It seems that after a century of National Insurance (NI), the charge may be on its way out. The Chancellor said the Treasury is to consult on the options, stages and timing of reforms to integrate the operation of income tax and NI. The idea would be to remove distortions created by the tax system, reduce burdens on business and improve fairness for individuals.

However, Mr Osborne warned that change would be complex and involve a wide range of policy and implementation issues.

The government intends to keep the contributory principle and reflect this in any changes. NI contributions will not be extended to individuals above state pension age or to other forms of income such as pensions, savings and dividends.

Non-doms: the last time

In the June Budget, the government confirmed it would review the taxation of non-domiciled individuals and, as a result, has decided on the following reforms to take effect from April 2012:

  • remove the tax charge when non-doms remit foreign income or capital gains to the UK for the purpose of commercial investment in UK businesses;
  • simplify some aspects of the current tax rules for non-doms to remove undue administrative burdens; and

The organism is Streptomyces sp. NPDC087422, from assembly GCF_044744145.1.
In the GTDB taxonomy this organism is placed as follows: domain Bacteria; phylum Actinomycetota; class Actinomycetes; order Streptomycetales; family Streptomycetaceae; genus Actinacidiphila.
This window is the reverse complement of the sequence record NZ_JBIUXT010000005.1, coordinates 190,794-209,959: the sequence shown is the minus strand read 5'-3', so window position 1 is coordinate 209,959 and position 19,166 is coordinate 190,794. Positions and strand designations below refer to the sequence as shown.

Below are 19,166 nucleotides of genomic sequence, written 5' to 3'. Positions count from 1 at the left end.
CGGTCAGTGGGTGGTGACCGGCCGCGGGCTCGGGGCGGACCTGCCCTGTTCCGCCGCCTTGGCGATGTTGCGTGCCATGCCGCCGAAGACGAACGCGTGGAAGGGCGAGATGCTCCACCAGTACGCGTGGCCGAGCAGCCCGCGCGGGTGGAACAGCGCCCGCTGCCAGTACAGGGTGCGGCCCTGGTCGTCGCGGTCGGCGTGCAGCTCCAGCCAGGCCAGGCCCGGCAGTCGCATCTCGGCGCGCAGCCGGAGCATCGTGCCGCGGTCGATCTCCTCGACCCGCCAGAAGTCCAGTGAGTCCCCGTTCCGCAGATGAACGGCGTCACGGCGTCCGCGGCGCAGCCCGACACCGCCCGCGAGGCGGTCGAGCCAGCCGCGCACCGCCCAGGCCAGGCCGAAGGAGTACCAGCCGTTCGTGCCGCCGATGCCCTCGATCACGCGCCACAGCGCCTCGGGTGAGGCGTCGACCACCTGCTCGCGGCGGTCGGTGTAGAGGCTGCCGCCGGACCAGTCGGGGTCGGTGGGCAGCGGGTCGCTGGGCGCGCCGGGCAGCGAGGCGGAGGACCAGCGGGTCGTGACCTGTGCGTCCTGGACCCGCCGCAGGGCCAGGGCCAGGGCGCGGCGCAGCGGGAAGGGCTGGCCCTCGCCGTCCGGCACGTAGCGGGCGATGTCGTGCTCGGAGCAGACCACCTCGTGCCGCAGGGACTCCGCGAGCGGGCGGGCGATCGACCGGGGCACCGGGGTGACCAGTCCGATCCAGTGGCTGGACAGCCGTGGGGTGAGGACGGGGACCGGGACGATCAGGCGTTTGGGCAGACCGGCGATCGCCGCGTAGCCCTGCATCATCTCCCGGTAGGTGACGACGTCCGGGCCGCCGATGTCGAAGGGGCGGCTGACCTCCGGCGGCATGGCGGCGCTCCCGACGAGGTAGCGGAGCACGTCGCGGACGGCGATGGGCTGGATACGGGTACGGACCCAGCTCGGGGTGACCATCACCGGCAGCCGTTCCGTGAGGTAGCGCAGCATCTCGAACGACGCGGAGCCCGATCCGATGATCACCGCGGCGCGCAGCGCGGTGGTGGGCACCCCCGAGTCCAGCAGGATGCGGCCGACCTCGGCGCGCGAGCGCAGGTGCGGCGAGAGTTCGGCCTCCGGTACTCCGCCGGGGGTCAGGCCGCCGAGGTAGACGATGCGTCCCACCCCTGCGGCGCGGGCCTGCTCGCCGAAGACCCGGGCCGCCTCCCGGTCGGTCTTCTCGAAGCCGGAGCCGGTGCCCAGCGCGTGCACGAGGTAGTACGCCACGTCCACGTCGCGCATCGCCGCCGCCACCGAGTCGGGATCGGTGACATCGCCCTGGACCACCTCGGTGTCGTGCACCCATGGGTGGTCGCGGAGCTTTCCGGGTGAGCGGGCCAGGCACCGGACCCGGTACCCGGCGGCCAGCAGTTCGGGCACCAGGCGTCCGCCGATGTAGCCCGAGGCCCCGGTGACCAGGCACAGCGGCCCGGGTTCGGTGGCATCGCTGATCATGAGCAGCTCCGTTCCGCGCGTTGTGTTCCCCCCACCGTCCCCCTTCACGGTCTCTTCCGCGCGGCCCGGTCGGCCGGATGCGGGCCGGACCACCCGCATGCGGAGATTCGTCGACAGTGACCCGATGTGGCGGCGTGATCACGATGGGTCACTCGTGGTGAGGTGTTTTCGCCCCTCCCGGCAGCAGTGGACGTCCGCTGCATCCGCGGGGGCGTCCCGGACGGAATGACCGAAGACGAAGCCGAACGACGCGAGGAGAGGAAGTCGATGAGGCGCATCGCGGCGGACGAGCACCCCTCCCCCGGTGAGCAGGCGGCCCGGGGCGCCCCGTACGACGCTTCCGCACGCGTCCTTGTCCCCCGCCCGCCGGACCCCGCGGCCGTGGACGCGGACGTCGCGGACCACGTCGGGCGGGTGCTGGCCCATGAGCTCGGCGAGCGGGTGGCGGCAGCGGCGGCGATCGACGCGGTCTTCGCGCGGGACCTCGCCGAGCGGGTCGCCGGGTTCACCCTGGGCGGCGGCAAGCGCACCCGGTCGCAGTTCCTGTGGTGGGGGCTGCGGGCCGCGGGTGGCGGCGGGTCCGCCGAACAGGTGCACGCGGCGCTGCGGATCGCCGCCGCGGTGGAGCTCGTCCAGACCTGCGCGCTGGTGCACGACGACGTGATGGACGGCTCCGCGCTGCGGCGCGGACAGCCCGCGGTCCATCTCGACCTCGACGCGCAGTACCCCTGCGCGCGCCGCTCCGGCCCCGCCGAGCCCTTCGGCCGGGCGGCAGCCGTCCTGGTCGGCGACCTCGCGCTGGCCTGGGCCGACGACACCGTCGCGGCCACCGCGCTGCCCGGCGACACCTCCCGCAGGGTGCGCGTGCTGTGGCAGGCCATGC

• increase the £30,000 annual charge to £50,000 for non-doms who have been UK resident for 12 or more years and who wish to retain access to the beneficial tax regime. The £30,000 charge will be retained for those who have been resident for at least seven of the past nine years and fewer than 12 years.

A consultation document on the measures will be published in June with the aim of clearly providing certainty for non-doms; the Chancellor said there would be no other substantive changes to the rules for the remainder of the current parliament.

The move to allow remittances to invest in a UK business was welcomed by Alex Henderson of PricewaterhouseCoopers (PwC), who said it ‘removes one of the puzzling features of the regime and will increase investment in the UK’.

The much-wished-for statutory residence test may also finally become a reality. The government will consult on the introduction of a statutory definition of residence, with the intention of implementing the test from April 2012.

Cars: some good news

Employees who use their own cars for business mileage can claim reimbursement from their employers through the approved mileage allowance payments (AMAP) scheme. It is not treated as a tax benefit, and the current rates are 40p/mile for the first 10,000 miles and 25p/mile thereafter. The 40p rate is to be increased to 45p/mile with effect from 6 April 2011, the first change to the rate in 14 years. Individuals whose employers pay less than this amount will be able to claim mileage allowance relief on the residual amount up to 45p.

In a move that will please the voluntary sector, the Chancellor said that, in addition to claiming AMAP rates, an allowance for passenger payments currently in place for employees at 5p a passenger/mile will be extended to volunteers.